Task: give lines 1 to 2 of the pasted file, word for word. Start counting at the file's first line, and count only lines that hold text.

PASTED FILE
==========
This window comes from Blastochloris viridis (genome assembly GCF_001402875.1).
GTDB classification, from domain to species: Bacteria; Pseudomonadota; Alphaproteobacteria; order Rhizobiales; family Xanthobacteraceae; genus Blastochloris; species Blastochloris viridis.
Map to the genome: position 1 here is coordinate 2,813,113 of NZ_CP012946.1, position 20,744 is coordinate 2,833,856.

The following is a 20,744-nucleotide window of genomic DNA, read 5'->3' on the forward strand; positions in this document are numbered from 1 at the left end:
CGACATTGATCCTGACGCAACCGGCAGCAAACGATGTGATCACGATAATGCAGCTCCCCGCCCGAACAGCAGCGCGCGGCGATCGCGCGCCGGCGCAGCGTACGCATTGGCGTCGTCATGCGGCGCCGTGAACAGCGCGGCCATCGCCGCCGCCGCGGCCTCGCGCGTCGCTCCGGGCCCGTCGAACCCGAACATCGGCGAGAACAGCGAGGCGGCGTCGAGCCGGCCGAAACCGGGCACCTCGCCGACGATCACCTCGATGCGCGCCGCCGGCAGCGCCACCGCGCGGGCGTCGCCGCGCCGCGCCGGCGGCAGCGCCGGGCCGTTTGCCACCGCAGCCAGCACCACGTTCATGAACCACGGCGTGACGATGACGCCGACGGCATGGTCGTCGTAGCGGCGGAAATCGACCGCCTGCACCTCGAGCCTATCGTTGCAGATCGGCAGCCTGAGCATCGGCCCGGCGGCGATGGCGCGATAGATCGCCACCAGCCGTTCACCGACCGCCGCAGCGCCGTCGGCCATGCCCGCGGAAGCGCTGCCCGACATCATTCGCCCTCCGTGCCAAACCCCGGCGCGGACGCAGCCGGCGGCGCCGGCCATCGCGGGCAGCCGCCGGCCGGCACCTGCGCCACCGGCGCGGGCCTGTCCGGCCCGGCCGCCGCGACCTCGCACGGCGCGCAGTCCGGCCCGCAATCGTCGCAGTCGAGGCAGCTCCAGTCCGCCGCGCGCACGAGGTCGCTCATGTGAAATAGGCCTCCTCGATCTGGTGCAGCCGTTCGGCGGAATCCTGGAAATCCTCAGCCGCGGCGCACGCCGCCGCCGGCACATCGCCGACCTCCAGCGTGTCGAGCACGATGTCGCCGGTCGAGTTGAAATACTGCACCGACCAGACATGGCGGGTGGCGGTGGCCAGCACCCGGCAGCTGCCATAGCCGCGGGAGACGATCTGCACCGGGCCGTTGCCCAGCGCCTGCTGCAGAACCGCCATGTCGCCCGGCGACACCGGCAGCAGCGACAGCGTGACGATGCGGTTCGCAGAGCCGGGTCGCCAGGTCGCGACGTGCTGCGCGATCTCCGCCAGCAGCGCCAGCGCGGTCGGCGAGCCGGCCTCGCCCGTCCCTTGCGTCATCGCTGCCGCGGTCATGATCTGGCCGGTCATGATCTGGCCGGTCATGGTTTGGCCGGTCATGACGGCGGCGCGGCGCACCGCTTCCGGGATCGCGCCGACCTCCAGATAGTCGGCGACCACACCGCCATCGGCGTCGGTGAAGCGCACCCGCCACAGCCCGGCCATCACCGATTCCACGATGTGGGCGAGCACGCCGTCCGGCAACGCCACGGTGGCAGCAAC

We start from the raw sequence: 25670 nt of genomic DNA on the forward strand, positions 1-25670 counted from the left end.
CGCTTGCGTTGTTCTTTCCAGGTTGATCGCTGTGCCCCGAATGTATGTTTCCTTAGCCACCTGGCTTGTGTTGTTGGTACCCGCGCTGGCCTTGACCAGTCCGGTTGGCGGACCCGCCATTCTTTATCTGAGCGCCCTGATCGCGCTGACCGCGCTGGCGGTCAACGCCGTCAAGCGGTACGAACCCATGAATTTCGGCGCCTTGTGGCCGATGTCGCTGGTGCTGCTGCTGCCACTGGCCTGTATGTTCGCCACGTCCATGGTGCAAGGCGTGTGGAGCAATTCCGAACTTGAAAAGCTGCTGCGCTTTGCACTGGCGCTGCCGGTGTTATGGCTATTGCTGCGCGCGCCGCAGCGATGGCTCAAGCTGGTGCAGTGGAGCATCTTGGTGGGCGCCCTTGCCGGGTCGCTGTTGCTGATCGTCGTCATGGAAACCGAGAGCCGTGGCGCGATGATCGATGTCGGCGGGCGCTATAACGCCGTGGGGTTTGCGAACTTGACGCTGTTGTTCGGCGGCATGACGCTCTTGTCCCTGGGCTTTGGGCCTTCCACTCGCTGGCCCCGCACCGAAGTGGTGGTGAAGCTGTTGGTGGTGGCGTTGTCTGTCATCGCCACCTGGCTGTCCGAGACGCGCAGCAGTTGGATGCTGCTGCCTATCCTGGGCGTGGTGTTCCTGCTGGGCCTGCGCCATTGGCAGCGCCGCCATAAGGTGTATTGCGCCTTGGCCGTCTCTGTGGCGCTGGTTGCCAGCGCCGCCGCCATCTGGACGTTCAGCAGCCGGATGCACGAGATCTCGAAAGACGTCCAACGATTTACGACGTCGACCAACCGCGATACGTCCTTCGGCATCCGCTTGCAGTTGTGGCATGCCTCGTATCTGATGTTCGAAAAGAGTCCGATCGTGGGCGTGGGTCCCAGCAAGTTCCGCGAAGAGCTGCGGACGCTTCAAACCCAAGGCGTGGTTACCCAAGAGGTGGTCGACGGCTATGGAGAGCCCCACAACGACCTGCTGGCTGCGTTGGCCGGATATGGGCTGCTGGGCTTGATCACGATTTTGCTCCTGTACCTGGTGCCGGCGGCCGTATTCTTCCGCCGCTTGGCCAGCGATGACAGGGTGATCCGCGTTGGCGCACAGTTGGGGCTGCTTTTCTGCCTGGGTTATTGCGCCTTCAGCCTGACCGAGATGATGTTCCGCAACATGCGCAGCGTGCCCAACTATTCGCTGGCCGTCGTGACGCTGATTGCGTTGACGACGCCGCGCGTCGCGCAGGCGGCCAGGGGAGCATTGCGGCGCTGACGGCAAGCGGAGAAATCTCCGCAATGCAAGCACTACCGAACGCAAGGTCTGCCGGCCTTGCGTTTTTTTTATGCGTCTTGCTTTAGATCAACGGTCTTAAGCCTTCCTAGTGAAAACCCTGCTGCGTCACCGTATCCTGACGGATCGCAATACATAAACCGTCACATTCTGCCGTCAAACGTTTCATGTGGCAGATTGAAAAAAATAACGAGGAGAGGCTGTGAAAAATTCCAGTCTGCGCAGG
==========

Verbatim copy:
This window comes from Blastochloris viridis (genome assembly GCF_001402875.1).
GTDB classification, from domain to species: Bacteria; Pseudomonadota; Alphaproteobacteria; order Rhizobiales; family Xanthobacteraceae; genus Blastochloris; species Blastochloris viridis.